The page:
This past week, we started our fall classes at the University of California, Santa Barbara. As I have done for the last several years, I am teaching our large Introduction to Chicano Studies class with over 500 students. This class is focused on the history of Chicanos/Latinos in the United States. The great majority of students in this lower-division class are new freshman of which about 70 percent are Chicanos/Latinos.
I always arrive early for the initial class in order to stand outside the lecture hall and introduce myself to the students and to learn who they are and where they are from. I feel like a politician running for office. I’m always excited about this fall class and about the energy that I sense from our new students who are just starting out their college careers. I feel a great responsibility to put my best foot forward for them.
For the students, it is for many the first time in a classroom setting that they hear and learn about the history and presence of Chicanos/Latinos within the United States that is a very deep one despite the lingering stereotype that they are more recent additions to the country. Some Mexican Americans, for example, can trace their ancestry to the early Spanish settlements in locations such as New Mexico. This long history, as I told my students the first day of class, is why they are attending school in a place called Santa Barbara and why many of them come from places such as Los Angeles, San Diego, San Jose, San Francisco, and Sacramento. These place names, I add, did not come with the Mayflower.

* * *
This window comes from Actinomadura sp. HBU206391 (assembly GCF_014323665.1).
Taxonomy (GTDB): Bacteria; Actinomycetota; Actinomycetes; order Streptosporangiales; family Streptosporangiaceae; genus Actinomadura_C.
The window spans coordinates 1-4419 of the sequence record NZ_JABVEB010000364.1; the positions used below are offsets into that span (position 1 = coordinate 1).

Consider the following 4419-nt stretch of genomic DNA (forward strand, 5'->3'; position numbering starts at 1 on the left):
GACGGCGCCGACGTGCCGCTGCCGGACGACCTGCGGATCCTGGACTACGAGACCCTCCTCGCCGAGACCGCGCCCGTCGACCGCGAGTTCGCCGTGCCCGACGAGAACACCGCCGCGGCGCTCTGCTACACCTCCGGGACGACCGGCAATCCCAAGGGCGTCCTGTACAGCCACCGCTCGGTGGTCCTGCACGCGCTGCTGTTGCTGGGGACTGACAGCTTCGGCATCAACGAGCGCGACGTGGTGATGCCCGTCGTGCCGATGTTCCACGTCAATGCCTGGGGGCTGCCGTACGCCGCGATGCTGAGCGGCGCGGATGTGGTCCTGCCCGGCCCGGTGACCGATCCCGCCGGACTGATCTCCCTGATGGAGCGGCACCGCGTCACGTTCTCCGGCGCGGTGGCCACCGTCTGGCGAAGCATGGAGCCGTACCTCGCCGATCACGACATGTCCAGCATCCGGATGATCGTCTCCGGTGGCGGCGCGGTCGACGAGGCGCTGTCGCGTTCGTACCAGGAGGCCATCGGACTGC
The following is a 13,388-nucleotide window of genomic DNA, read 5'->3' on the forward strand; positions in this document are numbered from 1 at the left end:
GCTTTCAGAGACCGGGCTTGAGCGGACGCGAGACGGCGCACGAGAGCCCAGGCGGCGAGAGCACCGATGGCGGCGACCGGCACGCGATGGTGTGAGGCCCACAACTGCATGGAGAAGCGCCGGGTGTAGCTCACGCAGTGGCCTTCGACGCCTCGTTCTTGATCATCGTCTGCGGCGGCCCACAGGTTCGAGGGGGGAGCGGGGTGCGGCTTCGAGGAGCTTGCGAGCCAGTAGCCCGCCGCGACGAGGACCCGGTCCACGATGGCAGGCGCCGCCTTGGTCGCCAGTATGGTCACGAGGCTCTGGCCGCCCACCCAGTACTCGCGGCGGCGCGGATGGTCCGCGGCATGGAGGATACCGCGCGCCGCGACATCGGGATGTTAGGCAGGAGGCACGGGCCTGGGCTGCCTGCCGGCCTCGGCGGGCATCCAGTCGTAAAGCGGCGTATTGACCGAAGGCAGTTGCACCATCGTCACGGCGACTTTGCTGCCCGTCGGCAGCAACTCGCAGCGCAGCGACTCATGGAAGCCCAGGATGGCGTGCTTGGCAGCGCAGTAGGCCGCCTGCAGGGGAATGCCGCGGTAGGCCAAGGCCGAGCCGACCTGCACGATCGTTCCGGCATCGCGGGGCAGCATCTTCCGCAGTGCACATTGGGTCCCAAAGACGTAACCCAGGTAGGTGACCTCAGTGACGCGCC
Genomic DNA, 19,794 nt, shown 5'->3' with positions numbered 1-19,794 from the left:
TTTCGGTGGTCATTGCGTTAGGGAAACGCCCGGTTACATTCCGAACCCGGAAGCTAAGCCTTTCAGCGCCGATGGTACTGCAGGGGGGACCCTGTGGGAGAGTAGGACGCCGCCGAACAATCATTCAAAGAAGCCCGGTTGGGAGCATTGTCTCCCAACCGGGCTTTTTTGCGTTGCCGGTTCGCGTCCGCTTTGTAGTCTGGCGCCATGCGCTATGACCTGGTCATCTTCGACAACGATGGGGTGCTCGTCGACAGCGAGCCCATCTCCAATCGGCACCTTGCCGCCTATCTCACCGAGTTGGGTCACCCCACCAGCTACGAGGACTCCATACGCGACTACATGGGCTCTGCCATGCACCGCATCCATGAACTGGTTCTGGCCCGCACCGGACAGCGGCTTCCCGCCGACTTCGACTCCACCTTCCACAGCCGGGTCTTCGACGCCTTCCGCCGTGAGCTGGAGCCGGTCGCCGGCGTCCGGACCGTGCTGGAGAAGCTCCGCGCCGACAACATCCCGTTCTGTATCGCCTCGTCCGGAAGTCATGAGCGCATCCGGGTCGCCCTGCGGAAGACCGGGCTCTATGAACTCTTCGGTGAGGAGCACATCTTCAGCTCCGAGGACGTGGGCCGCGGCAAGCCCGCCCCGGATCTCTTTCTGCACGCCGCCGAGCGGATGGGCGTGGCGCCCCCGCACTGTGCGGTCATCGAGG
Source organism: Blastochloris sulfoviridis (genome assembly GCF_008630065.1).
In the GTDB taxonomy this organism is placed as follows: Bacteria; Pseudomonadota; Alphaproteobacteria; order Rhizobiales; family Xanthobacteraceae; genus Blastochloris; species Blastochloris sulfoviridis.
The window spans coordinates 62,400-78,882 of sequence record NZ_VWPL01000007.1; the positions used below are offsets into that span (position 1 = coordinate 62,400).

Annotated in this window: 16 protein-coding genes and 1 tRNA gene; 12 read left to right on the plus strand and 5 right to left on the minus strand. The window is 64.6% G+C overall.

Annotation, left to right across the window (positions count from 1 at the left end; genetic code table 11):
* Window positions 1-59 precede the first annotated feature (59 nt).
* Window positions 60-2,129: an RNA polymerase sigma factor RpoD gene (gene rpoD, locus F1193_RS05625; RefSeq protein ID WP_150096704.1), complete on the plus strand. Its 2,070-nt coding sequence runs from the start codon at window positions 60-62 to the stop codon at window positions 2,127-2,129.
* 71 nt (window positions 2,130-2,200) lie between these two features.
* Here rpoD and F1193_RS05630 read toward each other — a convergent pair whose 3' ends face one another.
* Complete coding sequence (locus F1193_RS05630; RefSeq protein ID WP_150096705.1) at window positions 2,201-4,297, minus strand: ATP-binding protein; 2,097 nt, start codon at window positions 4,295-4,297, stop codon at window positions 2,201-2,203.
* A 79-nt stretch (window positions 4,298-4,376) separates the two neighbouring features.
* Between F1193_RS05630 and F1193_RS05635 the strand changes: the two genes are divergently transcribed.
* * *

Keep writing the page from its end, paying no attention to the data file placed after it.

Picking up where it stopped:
It is important that we understand and learn about the significant Chicano/Latino presence and experience in the U.S. for two basis reasons.
One is practical. As the largest race minority in the country at about 46 million people making up about 16% of the total population and estimated to become 25% before 2050, we need to know who these people are, what their history and experience in the U.S. has been, and how they have adjusted. This is important, I tell my students, because all of them whether they become teachers, doctors, lawyers, business people, or whatever other profession they seek will have to deal with this significant and growing Latino population. Knowing who they are beyond stereotypes will determine much of the future of our country.
The second reason, I note, is more intellectual.
We cannot fully know or appreciate the history and culture of the U.S. if we don’t incorporate all groups who have contributed to the American experience. For too long, we have only provided our students part of that history and now given the changing demographics, it is even more important to in a more inclusive way present American history by including previously excluded groups such as Chicanos/Latinos.
Later after my class, I couldn’t help but reflect on how this more expansive and inclusive view of American history and culture is still resisted by many. Arizona recently adopted a law through their state legislature outlawing the teaching of Chicano Studies in the high schools, middle schools, and elementary schools of that state under the argument that such classes encourage separatism and hatred of whites. This is total nonsense and tells us more about the supporters of such legislation who fear change than the proponents of such curriculum.
I think of how privileged our students at UC Santa Barbara are that they can take classes such as mine where they can learn more about the full history of the U.S. and a history that is also the future of the country. Let us hope this future is built on knowledge and reason rather than fear, stereotyping, and scapegoating.